FAMILY TIES: “I guess it’s kind of hard to escape your Italian heritage when your name is De Iuliis,” the winemaker says. Picture: Daniel HonanMichael De Iuliis is looking forwardto the day when people cometo his cellar door and ask to taste the De Iuliis Montepulciano.
苏州美甲美睫培训

De Iuliis is a Hunter Valley winemaker.

Born and raised in Newcastle, he never gave much thought to his Italian heritage, apart from the timeswhen his grandfather would buy all the tomatoes at Newcastle Markets in Sandgate and make passata in his Merewether garage.

“It’s not that I didn’t identify as Italian, it’s just I’ve only ever thought of myself as being an Australian,” De Iuliis says.

“I didn’t go to Italy until I was 22. As you get older though, and especially when you have kids, you do place a bit more emphasis on the importance of family and that Italian heritage we have.”

(Before this story goes any further, it’s pronounced “dee-ool-ee-us”. Some say it’s one of the hardest names to pronounce in Australian wine, but worth asking for, by name, nonetheless…)

“I guess it’s kind of hard to escape your Italian heritage when your name is De Iuliis,” he laughs.

“Especially when it’s front and centre on every bottle of wine we make, and plastered all over our cellar door.”

In the past few years, De Iuliis has been slowly embracing his Italian heritage by applying it to a few wines he makes under the family name; Sangiovese (san-gio-vay-say), a red wine grape variety hailing from Tuscany in Central Italy, which adds a savoury, sour cherry character to his rosé; Fiano (‘fee-ahn-o’), a robust white grape variety from Campania in Southern Italy that’s only recently been planted to Hunter vineyards – 2017 is the first time De Iuliis has experimented with this variety; Nebbiolo (neb-e-ol-oh), synonymous with the enigmatic wines of Barolo from Piedemont; and, Montepulciano (monte-pul-chi-ano), a red grape variety native to Abruzzo, where, Mike’s father, Joss De Iuliis grew up, and is the reason why it was planted at the De Iuliis home block at Lovedale.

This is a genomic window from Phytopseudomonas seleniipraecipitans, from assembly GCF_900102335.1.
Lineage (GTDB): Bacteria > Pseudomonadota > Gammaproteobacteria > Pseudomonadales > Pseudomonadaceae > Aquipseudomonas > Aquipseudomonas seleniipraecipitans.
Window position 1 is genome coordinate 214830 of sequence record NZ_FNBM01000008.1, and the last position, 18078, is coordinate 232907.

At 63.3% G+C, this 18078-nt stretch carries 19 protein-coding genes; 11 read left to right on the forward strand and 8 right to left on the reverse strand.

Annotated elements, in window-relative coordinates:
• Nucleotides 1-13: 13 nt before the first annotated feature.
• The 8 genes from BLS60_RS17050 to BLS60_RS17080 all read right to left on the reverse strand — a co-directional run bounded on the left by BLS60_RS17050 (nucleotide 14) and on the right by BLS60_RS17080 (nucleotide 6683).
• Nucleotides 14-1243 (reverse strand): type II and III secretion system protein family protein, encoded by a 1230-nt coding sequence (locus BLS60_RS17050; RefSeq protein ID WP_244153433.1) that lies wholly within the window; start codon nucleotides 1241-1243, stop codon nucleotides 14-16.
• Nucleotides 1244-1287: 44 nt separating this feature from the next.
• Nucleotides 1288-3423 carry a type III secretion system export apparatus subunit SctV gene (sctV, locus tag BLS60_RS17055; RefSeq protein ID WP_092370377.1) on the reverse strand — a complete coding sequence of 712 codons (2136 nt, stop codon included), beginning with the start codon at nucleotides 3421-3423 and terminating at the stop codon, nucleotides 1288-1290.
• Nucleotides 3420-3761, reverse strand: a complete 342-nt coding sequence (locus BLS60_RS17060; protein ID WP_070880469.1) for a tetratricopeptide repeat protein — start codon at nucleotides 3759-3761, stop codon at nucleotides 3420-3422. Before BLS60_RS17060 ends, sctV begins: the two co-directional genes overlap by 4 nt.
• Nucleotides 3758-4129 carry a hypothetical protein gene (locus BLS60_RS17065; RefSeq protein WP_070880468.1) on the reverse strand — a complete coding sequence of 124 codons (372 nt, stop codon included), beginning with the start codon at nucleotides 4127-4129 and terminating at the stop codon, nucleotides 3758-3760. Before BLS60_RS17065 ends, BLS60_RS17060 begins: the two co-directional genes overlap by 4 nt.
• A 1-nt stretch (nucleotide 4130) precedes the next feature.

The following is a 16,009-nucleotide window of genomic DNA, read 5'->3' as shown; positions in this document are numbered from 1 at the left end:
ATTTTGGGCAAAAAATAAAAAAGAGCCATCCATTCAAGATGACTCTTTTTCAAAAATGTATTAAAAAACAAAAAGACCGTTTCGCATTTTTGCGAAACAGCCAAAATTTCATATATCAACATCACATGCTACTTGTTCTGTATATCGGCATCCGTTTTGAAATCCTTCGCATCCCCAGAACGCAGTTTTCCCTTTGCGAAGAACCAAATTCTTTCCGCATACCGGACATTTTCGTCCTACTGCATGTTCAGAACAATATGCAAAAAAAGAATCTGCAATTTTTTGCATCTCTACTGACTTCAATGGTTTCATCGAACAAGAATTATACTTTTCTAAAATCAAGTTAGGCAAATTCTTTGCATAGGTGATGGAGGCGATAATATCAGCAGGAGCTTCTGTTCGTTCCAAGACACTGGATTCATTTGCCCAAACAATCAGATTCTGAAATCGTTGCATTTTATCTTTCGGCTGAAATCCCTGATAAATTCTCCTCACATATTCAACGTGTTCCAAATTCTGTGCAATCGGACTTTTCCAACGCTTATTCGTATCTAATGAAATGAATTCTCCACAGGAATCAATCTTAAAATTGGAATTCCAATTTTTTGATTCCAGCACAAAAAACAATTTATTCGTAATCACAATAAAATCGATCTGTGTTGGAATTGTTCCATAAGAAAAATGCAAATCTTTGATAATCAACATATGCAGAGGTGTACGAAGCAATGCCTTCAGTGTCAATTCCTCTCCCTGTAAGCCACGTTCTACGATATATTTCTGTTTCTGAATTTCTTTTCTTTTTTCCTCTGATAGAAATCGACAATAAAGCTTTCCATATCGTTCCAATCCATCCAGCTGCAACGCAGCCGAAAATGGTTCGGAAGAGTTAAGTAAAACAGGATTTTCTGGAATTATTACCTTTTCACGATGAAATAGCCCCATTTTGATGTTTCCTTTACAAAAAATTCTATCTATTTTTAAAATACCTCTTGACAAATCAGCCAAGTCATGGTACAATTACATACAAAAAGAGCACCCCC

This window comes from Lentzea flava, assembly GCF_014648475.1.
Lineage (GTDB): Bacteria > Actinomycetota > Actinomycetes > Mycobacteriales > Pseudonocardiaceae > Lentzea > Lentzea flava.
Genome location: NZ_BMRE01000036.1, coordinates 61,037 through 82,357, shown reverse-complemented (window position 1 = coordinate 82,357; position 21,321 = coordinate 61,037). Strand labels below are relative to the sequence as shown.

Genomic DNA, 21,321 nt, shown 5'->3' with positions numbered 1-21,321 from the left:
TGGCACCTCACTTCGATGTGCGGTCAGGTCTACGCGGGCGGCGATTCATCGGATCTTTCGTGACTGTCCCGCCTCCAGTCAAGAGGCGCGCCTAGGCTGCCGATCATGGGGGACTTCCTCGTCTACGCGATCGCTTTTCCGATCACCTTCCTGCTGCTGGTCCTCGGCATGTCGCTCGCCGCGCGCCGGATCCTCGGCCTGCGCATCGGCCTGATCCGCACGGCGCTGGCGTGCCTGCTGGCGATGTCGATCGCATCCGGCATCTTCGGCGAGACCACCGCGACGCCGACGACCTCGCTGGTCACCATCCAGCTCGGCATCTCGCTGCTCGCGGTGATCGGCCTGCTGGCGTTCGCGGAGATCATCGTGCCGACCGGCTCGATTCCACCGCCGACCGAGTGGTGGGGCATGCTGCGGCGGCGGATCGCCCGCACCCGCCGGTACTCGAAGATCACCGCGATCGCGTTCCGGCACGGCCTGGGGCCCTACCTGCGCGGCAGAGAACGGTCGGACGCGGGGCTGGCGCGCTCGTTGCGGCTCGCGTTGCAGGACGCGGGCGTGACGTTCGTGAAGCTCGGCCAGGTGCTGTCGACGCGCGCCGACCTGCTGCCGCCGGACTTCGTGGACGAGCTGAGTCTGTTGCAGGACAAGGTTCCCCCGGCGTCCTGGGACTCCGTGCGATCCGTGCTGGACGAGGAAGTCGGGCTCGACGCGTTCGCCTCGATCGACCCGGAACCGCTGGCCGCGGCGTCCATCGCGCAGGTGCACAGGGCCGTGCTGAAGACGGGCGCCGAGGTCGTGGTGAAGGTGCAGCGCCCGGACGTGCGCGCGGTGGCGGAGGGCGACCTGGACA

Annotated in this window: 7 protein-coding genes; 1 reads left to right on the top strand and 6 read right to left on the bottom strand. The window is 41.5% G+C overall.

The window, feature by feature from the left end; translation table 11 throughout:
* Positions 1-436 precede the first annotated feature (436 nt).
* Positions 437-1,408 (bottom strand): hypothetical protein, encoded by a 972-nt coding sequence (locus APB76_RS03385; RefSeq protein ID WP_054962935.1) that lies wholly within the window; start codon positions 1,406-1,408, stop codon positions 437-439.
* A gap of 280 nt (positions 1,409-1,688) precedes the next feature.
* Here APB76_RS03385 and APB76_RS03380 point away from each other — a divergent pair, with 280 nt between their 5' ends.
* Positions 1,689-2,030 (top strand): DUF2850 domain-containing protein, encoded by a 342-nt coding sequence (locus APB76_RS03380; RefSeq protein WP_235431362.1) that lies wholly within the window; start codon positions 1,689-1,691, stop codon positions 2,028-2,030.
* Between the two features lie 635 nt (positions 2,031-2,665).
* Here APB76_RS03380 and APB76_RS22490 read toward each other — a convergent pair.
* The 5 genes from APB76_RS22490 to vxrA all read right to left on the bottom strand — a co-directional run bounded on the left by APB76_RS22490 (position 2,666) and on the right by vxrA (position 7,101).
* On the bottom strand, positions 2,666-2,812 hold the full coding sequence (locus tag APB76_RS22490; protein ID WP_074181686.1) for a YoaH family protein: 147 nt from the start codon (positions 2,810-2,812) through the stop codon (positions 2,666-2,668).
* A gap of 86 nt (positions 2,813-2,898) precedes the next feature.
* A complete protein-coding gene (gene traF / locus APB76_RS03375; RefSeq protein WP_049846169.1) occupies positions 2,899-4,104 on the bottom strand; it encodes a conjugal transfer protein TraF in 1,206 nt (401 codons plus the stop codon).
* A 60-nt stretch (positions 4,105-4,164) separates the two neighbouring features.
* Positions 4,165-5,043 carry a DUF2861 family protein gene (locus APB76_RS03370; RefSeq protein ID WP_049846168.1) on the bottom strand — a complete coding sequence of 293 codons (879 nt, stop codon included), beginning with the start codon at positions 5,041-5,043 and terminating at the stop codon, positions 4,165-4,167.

“Dad is from Abruzzo,”De Iuliis says.

“His famliy had a small vineyard when he was young, and so it made sense to plant some Montepulciano at Lovedale.

This year is the first time Hunter wine lovers will be able to ask to taste De Iulliis’ Montepulciano. Indeed, it’s the first time the crop has grown so well in the seven years since it was plantedin 2010.

“The first time we made ‘Monte’, I gave a demijohn to Pat (Haddock) at Reserve and he sold it by the glass,”De Iuliis says.

“We only made a small amount in 2015, but it was entered in the experimental class of the Hunter Valley Wine Show, and received high silver. This year we’ve made around 40 cases, which we plan on releasing around the end of the year,”

As one of the Hunter’s ‘next gen’wine growers slowly transforms into one of its older guards, expect to see Michael De Iuliis’ strong Italian roots grow ever deeper into the Hunter Valley dirt.